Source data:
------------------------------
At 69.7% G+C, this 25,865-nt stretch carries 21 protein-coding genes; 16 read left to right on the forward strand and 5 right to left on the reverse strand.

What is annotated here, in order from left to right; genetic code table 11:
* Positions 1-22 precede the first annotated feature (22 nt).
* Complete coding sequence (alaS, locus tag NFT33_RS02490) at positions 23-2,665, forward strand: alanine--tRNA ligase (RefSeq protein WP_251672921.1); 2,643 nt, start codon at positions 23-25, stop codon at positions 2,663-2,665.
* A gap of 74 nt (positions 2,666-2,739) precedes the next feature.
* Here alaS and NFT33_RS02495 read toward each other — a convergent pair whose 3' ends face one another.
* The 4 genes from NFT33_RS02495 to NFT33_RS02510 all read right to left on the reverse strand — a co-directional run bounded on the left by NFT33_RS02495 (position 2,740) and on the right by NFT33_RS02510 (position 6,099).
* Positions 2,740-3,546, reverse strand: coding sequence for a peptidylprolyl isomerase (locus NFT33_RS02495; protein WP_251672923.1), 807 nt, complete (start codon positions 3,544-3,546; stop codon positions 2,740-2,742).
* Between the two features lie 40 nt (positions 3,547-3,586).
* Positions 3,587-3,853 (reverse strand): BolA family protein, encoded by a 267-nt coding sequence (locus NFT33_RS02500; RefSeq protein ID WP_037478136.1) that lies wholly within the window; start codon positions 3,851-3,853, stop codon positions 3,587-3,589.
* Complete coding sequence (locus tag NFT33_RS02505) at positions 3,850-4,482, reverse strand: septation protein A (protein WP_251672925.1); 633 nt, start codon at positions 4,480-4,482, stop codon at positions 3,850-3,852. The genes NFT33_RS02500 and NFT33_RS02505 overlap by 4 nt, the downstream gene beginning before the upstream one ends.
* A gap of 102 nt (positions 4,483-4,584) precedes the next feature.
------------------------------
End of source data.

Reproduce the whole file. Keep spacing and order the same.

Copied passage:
At 69.7% G+C, this 25,865-nt stretch carries 21 protein-coding genes; 16 read left to right on the forward strand and 5 right to left on the reverse strand.

What is annotated here, in order from left to right; genetic code table 11:
* Positions 1-22 precede the first annotated feature (22 nt).
* Complete coding sequence (alaS, locus tag NFT33_RS02490) at positions 23-2,665, forward strand: alanine--tRNA ligase (RefSeq protein WP_251672921.1); 2,643 nt, start codon at positions 23-25, stop codon at positions 2,663-2,665.
* A gap of 74 nt (positions 2,666-2,739) precedes the next feature.
* Here alaS and NFT33_RS02495 read toward each other — a convergent pair whose 3' ends face one another.
* The 4 genes from NFT33_RS02495 to NFT33_RS02510 all read right to left on the reverse strand — a co-directional run bounded on the left by NFT33_RS02495 (position 2,740) and on the right by NFT33_RS02510 (position 6,099).
* Positions 2,740-3,546, reverse strand: coding sequence for a peptidylprolyl isomerase (locus NFT33_RS02495; protein WP_251672923.1), 807 nt, complete (start codon positions 3,544-3,546; stop codon positions 2,740-2,742).
* Between the two features lie 40 nt (positions 3,547-3,586).
* Positions 3,587-3,853 (reverse strand): BolA family protein, encoded by a 267-nt coding sequence (locus NFT33_RS02500; RefSeq protein ID WP_037478136.1) that lies wholly within the window; start codon positions 3,851-3,853, stop codon positions 3,587-3,589.
* Complete coding sequence (locus tag NFT33_RS02505) at positions 3,850-4,482, reverse strand: septation protein A (protein WP_251672925.1); 633 nt, start codon at positions 4,480-4,482, stop codon at positions 3,850-3,852. The genes NFT33_RS02500 and NFT33_RS02505 overlap by 4 nt, the downstream gene beginning before the upstream one ends.
* A gap of 102 nt (positions 4,483-4,584) precedes the next feature.